POSTED ON MAY 4, 2011:
Boobs to the Floor
Wisdom from a mom-turned roller derby danger
I removed my contacts, washed off all the makeup, unbraided my hair, took off the bandages, slid the fishnets down my legs to the floor, unhooked my athletic bra, peeled the Tiger Balm patches from my back and stepped into a cold shower.
I was home from a roller derby bout. I skate with Tulsa Derby Brigade.
My name is Clara, my skater name is Cat Owta Hell and I only ever wanted to be a suburban housewife. I am a serious, solitary, snobby type and I dreamed only of making cookies, gardening and living a peaceful, obscure, ordinary life. I like Martha Stewart. I shop at Macy's and have a shoe fetish. I wear argyle twin sets and pearls. If anyone would have told me a year ago that I would be hopelessly addicted to roller derby, I would've sneered him into oblivion, after first asking, 'What is roller derby?'
I have always made fitness a priority, but gradually, over the years, I allowed the pleasure of indulgent eating to eclipse the pleasure of exercise. Roller derby reversed all that. In less than a year, my abs, legs and butt became solid granite and I lost 80 pounds without trying.
Let me dispel any lingering misapprehensions about derby: It is nothing like what was on television back in the days of dinosaurs. Derby isn't fake; the skaters are not switchblade-carrying felons, party-animal wastrels or unemployed street trash. That said, roller derby does have an unsavory and seamy history from which it rose in 2003 in Austin, Texas, like the proverbial phoenix from the ashes.
Derby is back, and it's bigger and better than ever.
Women's flat track roller derby is exploding worldwide. There are many teams in Oklahoma. According to the Women's Flat Track Derby Association, our governing body (wftda.org), there are 105 sanctioned leagues and 59 apprentice leagues.
It's an authentic American sport in which anyone can achieve the derby dream. If you work hard, you will get there, no experience necessary.
I am a blocker. Before our last bout, coach Court Collier yelled at me, "Boobs to the floor!," which reminded me to get into derby position and skate low, which is the best offense and defense. I grinned, did as he instructed and we won.
Here are some of the things I have learned in my year of skating derby and improving from useless fresh meat to dangerous veteran. What started for me as a casual lark to see if I had what it took (I didn't), has become a full-time obsession. I had to accept being really scared most of the time; I had to face failure constantly. I felt as if I had been in a car wreck after each practice. I began liking Powerade and granola bars for dinner; I learned how to freshen my stinking skate pads; I began caring about such things as rink floors. Concrete or wood? Is it sticky or slick? I shifted from despising to loving my skates like a part of my own body and realizing there's nothing sexier than the sound of quad wheels on polished wood. My pain and soreness from training has gone on for months; I've begun to discuss different wheels and their merits; I clean and change my bearings; and I have become as proud of my bruises as of my behind and legs as they gradually become carved marble and my stamina has become that of a triathlete. In derby, I am no longer the banker, teacher, realtor, business owner, mother. I am ferocious and cool -- a derby girl.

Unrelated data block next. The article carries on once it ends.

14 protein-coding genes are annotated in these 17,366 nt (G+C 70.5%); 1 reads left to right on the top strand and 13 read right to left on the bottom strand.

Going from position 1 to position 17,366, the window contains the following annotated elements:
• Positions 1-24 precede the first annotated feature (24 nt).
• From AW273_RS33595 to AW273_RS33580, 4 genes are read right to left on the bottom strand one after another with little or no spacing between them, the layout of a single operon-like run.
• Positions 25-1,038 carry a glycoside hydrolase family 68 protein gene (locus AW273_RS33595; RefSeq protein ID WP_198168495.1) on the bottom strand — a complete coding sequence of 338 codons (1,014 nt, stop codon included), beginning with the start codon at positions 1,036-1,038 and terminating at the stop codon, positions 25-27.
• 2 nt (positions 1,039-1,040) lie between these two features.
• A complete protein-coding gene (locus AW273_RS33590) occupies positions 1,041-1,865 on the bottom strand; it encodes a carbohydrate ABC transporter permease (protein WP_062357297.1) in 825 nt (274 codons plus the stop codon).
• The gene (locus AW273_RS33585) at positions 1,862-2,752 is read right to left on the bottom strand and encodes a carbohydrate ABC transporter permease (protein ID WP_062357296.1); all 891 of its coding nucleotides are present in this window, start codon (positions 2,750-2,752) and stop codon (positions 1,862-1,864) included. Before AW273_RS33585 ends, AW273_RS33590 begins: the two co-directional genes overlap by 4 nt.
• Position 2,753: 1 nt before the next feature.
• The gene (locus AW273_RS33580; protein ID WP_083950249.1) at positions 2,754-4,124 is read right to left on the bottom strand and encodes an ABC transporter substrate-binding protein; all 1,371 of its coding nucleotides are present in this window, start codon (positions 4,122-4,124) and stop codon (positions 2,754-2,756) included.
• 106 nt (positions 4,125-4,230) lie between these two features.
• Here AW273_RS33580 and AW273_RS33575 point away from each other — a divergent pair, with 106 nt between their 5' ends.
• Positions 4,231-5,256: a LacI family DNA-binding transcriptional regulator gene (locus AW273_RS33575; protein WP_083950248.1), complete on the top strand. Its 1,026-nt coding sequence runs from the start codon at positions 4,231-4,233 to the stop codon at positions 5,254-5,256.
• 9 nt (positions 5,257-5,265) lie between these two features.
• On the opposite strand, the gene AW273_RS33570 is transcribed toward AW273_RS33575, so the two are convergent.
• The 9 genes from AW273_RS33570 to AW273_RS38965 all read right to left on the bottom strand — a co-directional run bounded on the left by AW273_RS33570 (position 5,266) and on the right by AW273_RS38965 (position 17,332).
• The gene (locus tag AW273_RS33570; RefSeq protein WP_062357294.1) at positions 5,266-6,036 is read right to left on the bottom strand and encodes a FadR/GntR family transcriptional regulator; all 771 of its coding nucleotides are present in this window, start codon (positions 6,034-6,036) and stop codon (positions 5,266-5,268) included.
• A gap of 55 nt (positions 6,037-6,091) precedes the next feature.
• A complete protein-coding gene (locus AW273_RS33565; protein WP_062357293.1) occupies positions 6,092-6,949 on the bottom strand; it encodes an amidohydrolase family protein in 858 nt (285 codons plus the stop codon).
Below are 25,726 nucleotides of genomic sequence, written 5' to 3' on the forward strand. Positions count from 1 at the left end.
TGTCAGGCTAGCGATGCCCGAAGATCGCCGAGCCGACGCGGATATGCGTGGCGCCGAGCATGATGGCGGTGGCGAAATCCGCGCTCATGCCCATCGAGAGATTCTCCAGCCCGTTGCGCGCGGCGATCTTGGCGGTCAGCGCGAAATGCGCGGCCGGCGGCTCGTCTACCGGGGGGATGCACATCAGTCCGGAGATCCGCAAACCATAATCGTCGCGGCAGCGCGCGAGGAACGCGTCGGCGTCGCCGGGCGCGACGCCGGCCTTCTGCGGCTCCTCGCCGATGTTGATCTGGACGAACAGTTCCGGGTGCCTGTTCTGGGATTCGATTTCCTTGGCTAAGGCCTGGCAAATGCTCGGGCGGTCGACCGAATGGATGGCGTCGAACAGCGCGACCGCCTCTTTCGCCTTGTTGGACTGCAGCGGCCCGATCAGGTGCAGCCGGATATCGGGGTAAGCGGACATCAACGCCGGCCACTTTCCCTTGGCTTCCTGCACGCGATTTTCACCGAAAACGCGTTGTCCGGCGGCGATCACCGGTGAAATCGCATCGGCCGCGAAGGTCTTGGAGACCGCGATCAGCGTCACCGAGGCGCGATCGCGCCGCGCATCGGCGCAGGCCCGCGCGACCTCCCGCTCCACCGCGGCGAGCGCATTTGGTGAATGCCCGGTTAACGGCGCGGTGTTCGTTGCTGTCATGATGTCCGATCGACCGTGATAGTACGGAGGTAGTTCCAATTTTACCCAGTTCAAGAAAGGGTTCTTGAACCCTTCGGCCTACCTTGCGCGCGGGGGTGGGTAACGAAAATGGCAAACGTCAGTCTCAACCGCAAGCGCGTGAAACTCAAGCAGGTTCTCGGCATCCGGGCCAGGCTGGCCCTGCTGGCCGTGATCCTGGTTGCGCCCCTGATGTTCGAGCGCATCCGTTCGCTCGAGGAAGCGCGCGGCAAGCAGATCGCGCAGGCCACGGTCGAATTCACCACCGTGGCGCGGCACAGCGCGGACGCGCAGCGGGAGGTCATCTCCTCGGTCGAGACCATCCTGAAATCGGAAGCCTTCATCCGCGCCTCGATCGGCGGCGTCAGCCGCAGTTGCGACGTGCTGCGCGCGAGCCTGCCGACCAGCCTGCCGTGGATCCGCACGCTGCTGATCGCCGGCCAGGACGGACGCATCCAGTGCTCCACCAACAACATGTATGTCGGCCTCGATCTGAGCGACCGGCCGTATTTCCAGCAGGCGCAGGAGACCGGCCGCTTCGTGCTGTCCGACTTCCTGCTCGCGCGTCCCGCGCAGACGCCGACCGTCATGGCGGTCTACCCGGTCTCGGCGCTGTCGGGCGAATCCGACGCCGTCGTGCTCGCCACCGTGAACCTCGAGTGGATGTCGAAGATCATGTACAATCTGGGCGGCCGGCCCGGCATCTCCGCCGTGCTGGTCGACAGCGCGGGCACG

The most surprising part has been the deep bonds with diverse and unlikely women with whom I have nothing in common and it doesn't matter. We share skate tools, duct tape and tampons. We see each other cry. We compare blisters, contusions, lacerations, sprains and hematomas; we discuss strategy and penalties. We know each other at our weakest and our strongest. We laugh and argue, we high-five tiny victories, we love and hate but at the end of the bout, we have each other. It is a strange, intimate sorority, but one I've come to depend on in spite of myself.
My sisters and I skate with sprained limbs, with pregnancy, with pneumonia and bronchitis, with allergies, arthritis, heat exhaustion, with deep personal griefs and even with cancer. Nothing matters but showing up and getting to work. Skating becomes comforting.
I bought the jumbo bottle of Advil and learned to love cold baths and Epsom salts. It makes every bruise, strain, sprain, and pain more comfortable and I can keep skating. And that's all I care about.
As someone who looks like a boring librarian and doesn't party, is not punk, Goth, pierced, or tattooed, I may represent the future of derby. As the sport becomes more professional and mainstream, it may lose the fun derby names, face paint and wild clothes in favor of modest uniforms and a harder focus on clean competition. With derby featured in television commercials for Cheerios, Aleve and Nike, stories on derby in the The New York Times, and on National Public Radio, perhaps the complexion of the sport is changing to one of mass appeal and acceptance instead of the sideshow reputation it used to have. Either way, it's derby. Count me in.
Why would anyone do this? And my answer is, I don't know. It's like trying to explain why I love blood in my veins. My recommendation: try it for a month and if it doesn't have you, then no words will make it clear and if it gets you, then no words are necessary.
I live differently in the world because of derby. When there's a challenge in my life, I think, I do derby, I can do this. It is a powerful secret I hide behind my conservative clothes and big smile. I may not look it, but I'm derby.
You're braver and stronger than you think, so suck it up and start skating. You will be rewarded with one of the richest and most thrilling experiences of your life.
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